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October 19th, 2005
A major reason why malaria is so deadly is that red blood cells infected with the parasite become too stiff to squeeze through narrow capillaries, and so get stuck inside major organs. Yet microbiologists have not been able to take precise measurements of changes in the stiffness and other mechanical properties of cells -- information that could shed light on the how malaria, as well as other diseases, progress, and how to treat them.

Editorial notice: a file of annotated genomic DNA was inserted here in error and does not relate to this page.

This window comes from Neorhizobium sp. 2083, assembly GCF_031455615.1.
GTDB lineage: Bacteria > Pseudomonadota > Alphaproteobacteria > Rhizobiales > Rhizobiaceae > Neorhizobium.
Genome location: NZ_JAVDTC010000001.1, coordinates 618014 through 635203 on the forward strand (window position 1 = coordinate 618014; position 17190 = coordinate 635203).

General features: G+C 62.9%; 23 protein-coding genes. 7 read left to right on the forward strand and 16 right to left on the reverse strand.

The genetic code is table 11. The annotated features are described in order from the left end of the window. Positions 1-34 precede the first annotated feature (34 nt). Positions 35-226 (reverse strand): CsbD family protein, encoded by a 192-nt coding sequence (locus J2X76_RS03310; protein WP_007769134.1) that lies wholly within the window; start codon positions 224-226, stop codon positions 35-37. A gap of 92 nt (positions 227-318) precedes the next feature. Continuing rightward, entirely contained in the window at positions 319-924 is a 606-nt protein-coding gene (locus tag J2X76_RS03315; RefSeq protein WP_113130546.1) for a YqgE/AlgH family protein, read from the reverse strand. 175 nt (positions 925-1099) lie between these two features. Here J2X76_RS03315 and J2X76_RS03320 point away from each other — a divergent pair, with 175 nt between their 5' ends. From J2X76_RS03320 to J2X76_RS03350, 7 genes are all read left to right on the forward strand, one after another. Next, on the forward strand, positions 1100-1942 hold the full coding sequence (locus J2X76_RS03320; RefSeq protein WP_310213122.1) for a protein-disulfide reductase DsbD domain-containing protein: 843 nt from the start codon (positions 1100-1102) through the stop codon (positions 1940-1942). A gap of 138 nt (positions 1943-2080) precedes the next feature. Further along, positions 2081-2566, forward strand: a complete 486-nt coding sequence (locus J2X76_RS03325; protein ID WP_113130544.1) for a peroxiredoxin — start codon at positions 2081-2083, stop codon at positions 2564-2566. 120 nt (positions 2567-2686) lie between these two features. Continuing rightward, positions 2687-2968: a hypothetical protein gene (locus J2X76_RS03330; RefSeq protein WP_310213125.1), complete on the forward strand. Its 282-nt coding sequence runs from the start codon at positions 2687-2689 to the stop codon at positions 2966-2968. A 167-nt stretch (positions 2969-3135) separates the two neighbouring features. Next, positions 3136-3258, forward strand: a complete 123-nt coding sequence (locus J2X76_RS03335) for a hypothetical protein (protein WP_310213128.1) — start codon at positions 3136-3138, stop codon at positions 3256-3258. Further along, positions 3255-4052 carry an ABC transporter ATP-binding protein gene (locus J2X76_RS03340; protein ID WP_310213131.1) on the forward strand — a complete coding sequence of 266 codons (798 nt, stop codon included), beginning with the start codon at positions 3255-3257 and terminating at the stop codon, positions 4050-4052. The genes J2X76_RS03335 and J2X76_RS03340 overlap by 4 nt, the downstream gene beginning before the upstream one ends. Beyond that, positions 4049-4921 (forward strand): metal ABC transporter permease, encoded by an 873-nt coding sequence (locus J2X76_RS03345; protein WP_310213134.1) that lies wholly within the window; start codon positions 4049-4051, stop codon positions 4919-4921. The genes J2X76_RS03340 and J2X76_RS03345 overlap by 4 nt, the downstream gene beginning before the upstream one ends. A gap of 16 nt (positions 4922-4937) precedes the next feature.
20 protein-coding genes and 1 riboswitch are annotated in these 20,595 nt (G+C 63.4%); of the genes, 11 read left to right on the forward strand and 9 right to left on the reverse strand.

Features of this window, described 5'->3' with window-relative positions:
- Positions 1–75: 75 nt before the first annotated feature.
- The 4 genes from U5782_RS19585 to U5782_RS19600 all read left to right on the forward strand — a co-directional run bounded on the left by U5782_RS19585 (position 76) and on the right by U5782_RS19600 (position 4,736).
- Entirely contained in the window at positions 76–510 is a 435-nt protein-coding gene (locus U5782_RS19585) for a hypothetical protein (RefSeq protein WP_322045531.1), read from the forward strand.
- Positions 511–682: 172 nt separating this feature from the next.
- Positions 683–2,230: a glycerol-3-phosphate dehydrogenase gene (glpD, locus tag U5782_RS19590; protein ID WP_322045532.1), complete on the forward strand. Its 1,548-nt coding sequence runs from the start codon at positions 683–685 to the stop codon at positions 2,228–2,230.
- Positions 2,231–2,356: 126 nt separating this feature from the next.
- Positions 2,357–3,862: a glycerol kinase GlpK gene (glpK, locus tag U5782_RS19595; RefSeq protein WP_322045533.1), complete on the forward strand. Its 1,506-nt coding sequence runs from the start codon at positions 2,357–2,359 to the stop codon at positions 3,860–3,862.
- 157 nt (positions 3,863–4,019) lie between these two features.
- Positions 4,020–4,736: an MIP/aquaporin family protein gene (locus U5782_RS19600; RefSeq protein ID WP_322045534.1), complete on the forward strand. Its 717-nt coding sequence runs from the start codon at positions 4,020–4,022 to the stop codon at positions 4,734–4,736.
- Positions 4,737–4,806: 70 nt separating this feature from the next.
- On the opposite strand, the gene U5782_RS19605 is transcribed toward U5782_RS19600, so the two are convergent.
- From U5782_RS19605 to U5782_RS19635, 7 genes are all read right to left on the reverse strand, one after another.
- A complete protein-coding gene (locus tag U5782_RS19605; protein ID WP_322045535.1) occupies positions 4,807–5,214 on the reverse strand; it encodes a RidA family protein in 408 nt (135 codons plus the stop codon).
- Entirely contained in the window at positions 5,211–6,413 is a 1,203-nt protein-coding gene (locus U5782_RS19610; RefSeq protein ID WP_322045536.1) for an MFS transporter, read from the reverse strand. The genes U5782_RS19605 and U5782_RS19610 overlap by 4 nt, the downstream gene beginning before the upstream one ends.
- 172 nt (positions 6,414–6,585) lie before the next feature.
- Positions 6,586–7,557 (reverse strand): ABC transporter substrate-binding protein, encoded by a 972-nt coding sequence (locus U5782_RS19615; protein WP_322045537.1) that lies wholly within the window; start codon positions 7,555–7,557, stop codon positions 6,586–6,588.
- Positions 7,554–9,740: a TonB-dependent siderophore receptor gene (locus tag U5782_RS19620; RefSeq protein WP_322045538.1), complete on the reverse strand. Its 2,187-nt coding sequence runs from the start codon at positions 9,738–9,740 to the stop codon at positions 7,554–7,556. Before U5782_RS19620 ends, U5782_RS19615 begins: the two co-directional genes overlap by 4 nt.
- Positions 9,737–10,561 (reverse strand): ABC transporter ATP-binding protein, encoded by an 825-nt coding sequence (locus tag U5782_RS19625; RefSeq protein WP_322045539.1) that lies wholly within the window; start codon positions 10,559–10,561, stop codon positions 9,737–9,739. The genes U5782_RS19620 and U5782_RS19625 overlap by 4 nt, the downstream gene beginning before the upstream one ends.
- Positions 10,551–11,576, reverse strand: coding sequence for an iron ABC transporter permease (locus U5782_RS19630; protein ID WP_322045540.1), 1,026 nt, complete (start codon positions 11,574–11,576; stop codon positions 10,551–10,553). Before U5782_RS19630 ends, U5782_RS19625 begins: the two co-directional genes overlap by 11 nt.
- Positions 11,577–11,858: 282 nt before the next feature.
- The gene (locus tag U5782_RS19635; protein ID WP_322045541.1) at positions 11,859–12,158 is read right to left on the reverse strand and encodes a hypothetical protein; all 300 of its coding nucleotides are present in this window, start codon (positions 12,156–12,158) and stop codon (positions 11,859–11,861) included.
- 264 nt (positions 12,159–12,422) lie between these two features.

Now Subra Suresh, an engineer and materials scientist at MIT, is adapting nanotechnology tools such as optical tweezers to make those measurements -- and in doing so has found that scientists have seriously underestimated the changes that malaria causes inside cells.
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